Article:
I chose Berger because, as a classically trained chef of considerable experience (he started in the kitchens when he was 15 in 1968), he has garnered a justifiable reputation for encouraging and teaching young chefs, vital in an industry in which, he told me, there are currently 40,000 vacancies. But there was one ulterior motive. The pass had been described to me as ‘the Vienna of the restaurant world’ where the East of the kitchen meets the West of the waiting staff and so can be the scene of some confrontation. Aggression may be useful for the television cameras but is not representative of best practice – when one young chef began to swear he was promptly silenced by a harsh glare.
This restaurant’s pass is about twelve metres wide and a metre and half deep and consists of two runs of stainless steel tops which abut each other separated by three levels of gantry shelving. The far side belongs to the 15 chefs who prepare all the hot first courses and main courses on a run of stoves along the far wall. Under their work surface is a run of fridges which hold the prepared ingredients interspersed with hot cupboards for their plates. Hanging down from the lowest level of shelving are the crucial heat lamps which continue to keep the food hot and which generate not only a large amount of the kitchen’s heat but also consume a growing proportion of the kitchen’s energy costs.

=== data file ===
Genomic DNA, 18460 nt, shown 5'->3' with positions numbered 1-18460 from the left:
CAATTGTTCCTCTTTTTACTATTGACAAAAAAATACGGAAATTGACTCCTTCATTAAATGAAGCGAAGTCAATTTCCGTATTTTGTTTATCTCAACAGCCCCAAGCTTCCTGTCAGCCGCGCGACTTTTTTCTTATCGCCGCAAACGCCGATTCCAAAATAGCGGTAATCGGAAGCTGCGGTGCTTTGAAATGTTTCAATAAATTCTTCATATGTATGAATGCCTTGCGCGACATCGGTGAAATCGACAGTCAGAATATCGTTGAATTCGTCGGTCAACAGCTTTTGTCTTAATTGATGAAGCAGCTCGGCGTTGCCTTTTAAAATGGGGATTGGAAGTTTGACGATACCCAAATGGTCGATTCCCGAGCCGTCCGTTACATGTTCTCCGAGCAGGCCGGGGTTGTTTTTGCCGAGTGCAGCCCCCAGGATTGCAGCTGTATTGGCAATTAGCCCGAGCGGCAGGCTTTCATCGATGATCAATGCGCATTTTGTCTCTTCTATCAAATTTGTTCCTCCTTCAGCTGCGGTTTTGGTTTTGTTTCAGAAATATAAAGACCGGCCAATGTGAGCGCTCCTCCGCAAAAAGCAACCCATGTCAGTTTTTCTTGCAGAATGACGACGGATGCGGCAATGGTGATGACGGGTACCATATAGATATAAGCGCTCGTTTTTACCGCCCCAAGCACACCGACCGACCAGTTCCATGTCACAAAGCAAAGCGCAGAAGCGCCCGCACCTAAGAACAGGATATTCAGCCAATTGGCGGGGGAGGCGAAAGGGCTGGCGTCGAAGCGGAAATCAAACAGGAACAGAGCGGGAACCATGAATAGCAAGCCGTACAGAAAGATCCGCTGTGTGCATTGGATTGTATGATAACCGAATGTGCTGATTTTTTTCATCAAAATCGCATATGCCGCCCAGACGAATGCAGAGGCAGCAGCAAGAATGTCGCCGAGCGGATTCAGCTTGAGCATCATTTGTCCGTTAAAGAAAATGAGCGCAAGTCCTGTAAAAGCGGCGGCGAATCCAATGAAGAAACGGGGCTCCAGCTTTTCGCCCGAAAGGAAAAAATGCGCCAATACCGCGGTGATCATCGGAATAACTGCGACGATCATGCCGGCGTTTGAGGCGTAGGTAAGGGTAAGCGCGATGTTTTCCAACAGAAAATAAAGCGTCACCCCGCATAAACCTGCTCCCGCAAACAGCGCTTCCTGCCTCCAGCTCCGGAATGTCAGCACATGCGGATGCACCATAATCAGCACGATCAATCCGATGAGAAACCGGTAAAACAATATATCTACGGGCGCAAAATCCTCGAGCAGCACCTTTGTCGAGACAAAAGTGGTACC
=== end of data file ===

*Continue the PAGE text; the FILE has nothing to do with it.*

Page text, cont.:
While the far side of the pass is all hustle and bustle once the orders start reeling out of the five electronic printers round the kitchen, the near side is occupied somewhat more tranquilly by Berger, Richardson and Arnaud Viaté, the pastry chef, who works here until his own section gets busy. They take the two copies of each order from the printers, hand one to the chefs so that they know what to cook and keep the others on a rail in sequence so that they can monitor any table’s progress. It is thus possible to get an impression of how Berger has constructed this pass to enable his kitchen to function ergonomically.